Academics in the fields of psychology and education generally describe student evaluations of teaching as reliable and useful. On the other hand, law professors often criticize them as unreliable and impaired by students’ biases. This Article considers resolving these discrepant views by paying close attention to the various purposes for which student evaluations of teaching are used. For some uses, such as guidance for students in course selection, shortcomings of the evaluations would be of slight consequence. For promotion or tenure decisions, despite law professors’ skepticism, schools should use the data to identify outlier instructors. Basing conclusions only on large numerical differences among faculty should protect faculty members from unfair consequences caused by students’ biases, since the effects of bias if they are present at all are likely to be relatively small. It is also consistent with the modern consensus among educational researchers.
The Article also reports findings from analysis of a large number of law school evaluation of teaching forms. Virtually all of them use phraseology that ignores the collaborative nature of teaching and learning. They focus all attention on the professor, with the unintended consequence of portraying students as passive participants in their education. The Article recommends revising questionnaires to have a balance between terminology that ignores students’ roles and terminology that reflects them. With regard to other attributes, there are large variations among different law schools questionnaires. The Article documents those differences and identifies some that may be problematic.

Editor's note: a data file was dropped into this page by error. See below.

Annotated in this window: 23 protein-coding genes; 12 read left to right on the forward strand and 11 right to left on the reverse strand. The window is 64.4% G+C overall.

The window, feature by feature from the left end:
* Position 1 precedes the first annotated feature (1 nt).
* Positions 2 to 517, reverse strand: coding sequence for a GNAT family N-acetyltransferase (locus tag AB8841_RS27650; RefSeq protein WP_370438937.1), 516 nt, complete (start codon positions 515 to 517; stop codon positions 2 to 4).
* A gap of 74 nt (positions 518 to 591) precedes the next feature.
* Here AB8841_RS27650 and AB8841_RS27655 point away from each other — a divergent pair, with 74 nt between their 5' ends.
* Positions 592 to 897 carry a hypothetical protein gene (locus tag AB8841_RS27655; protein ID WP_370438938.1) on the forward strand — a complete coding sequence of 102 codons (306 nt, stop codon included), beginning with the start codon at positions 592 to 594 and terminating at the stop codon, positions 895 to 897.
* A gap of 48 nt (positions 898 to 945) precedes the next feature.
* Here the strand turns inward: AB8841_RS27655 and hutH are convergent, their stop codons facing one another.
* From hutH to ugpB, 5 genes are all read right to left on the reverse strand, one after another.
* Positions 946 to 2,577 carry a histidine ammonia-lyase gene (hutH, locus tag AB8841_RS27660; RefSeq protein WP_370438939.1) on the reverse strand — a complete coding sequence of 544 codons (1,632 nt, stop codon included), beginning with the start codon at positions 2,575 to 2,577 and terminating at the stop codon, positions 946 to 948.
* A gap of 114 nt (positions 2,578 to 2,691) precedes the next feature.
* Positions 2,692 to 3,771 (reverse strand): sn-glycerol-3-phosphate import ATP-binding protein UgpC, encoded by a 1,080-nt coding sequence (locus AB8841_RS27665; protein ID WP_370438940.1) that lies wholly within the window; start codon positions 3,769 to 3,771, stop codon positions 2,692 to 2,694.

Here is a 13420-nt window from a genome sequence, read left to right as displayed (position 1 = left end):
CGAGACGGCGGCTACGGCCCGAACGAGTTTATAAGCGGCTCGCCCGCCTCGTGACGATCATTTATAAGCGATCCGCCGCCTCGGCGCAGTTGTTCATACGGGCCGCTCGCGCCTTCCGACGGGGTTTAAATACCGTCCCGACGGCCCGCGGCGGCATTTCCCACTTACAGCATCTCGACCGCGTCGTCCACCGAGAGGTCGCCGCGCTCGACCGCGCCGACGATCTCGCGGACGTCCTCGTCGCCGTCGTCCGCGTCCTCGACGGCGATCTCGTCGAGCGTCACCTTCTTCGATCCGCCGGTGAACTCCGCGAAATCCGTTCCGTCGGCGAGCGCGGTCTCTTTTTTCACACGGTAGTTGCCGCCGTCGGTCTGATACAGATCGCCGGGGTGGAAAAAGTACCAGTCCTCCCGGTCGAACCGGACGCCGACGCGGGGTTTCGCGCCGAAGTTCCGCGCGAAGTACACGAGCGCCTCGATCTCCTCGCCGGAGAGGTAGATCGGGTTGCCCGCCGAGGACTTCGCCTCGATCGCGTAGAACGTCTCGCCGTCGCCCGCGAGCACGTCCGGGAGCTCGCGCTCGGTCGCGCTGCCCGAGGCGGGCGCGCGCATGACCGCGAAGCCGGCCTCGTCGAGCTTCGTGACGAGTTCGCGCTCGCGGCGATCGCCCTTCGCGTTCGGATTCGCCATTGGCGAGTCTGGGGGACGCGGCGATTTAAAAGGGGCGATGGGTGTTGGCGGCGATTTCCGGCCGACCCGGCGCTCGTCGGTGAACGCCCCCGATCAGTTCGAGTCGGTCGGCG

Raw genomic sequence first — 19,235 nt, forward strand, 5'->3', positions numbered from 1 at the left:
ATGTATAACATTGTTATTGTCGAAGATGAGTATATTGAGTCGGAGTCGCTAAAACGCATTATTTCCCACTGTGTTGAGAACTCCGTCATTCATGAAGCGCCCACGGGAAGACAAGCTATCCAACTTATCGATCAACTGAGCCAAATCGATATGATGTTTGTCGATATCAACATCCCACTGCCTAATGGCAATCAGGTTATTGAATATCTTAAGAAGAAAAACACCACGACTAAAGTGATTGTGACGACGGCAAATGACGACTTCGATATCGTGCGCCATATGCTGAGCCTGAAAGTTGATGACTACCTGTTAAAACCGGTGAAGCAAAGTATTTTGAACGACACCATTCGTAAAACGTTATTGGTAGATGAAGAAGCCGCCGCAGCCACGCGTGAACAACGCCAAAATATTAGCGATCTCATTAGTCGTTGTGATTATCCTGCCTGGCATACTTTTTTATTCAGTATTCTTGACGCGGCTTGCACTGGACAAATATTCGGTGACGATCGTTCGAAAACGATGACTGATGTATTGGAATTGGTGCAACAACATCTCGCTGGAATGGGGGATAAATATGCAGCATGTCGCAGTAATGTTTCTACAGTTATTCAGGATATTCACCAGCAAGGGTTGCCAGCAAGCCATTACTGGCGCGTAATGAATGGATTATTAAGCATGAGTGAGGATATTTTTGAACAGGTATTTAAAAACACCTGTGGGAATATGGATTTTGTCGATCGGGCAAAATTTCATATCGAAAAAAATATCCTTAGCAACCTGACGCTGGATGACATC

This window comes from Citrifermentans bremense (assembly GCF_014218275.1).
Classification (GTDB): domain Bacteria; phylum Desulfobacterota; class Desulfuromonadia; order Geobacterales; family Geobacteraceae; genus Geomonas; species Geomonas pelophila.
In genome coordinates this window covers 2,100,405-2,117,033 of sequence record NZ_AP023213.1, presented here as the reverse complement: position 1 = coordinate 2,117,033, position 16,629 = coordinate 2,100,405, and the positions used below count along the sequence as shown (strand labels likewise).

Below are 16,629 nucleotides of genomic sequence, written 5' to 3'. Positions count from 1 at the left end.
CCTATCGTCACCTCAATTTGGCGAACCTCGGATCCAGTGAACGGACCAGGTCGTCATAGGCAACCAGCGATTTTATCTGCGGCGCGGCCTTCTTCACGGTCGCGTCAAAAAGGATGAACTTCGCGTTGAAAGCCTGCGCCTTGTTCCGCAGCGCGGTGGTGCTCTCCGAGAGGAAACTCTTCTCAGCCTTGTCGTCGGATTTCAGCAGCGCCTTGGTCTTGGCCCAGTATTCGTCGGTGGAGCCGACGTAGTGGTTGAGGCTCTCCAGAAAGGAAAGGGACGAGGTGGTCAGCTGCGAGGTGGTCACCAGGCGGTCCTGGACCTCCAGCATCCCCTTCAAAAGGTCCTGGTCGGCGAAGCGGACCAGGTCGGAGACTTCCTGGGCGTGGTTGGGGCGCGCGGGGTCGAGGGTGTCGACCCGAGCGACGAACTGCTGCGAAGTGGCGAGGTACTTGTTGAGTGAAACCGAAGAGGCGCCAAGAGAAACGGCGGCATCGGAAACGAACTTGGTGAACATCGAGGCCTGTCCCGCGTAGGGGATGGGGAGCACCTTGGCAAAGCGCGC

- "student evaluations"
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